Friday, August 15, 2008

ceiling fans

The two ceiling fans we installed earlier this year has been saving us these last few weeks!! Surprisingly, we've only used the AC once this summer.


prix-prix notebook

Got this mini note from Prix-prix at Renegade Handmade in Chicago. Hand screen printed and such an elegant use of the cereal boxes!


Tuesday, July 08, 2008

Reminder about Energy Saving Tips!

Got this link about Simple Energy Saving Tips: Level 1 from Co-op America this morning. These tips are perfect for the summer, especially to compensate for any AC we might be sneaking in on those super hot days. I did not realize there were levels, but I can see how it can get overwhelming without them! I think I've done everything but the energy audit. Even though I've read these tips a hundred times, I notice how great any reminder is because it's easy to slack!
  • Turn Off Lights You're Not Using
  • Schedule an Energy Audit - have done my own self audit, but I wonder what a professional would say
  • Let Your Dishwasher Breathe - by skipping the drying cycle, yes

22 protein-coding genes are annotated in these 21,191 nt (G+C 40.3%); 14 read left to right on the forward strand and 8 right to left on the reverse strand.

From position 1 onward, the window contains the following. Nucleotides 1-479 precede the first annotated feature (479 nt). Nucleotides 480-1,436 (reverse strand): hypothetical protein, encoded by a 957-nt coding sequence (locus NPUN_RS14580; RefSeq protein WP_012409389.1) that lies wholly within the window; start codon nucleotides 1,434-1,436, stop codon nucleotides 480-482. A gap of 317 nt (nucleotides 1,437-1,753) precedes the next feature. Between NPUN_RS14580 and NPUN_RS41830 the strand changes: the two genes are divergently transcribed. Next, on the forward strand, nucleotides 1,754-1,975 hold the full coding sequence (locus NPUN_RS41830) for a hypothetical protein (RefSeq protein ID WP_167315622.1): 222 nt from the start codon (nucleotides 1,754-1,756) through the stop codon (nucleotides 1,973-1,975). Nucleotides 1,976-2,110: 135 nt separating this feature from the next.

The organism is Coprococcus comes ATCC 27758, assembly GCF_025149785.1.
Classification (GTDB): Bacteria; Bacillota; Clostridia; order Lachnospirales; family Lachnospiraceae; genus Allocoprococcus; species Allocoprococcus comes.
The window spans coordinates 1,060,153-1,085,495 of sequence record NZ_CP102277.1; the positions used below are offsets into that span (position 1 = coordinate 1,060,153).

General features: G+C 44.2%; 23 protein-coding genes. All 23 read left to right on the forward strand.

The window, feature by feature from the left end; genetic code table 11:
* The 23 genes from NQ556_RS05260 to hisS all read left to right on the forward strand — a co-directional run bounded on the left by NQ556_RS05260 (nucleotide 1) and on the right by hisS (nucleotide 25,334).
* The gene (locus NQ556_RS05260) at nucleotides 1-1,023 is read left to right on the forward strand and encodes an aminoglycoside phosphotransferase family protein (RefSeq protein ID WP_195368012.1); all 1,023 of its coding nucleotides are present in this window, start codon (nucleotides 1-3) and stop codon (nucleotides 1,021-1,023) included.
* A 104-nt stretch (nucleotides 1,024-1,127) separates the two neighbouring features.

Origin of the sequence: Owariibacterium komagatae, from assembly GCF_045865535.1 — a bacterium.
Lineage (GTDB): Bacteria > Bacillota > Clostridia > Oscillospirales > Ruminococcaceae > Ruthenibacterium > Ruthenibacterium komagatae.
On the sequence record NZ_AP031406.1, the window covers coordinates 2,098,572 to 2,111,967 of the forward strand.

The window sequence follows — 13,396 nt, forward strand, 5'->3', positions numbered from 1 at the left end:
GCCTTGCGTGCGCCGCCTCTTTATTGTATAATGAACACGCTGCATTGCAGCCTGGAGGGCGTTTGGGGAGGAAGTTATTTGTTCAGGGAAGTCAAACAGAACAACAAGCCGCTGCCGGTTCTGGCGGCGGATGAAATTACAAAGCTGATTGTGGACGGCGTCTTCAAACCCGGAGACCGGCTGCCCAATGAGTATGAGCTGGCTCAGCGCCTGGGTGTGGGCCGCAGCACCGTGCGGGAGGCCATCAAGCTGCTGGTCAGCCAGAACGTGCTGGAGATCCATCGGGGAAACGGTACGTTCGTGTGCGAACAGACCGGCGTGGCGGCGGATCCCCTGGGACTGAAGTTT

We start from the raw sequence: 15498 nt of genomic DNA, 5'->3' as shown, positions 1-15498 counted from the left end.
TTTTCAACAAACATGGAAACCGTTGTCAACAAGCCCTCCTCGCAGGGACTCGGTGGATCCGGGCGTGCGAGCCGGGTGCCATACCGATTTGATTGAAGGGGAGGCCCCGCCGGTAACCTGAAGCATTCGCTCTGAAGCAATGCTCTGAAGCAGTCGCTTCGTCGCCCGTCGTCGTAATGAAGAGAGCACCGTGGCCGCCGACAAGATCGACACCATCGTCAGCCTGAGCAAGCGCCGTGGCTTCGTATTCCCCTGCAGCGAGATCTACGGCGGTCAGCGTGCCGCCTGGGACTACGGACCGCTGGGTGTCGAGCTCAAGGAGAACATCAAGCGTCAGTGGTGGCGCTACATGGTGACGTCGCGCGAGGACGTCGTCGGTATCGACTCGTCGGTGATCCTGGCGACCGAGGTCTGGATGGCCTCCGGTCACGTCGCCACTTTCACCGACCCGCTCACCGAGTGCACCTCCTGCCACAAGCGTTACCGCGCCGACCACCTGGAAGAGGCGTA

• Shift Your Load to Off-Peak Times - done!
  • Don't heat or Cool Empty Rooms - installed 2 new fans last March to prevent using AC as often
  • Turn off Electronics - turn off computer if gone for more than 1 hour
  • Eliminate Phantom Load" - damn those phantoms, we're still working on this one, recently ordered those new power strips that turn off peripherals, more on that later.
  • Eliminate Your Second Fridge - does the wine fridge count?? yes, darn. ok, have to talk to the spouse about this one.
  • Wash Clothes in Cold Water - most of the time :)
  • Give the Dryer a Rest - with the summer heat, hang drying has been my big project as of late, more on that soon.


Friday, June 20, 2008

How to Dispose CDs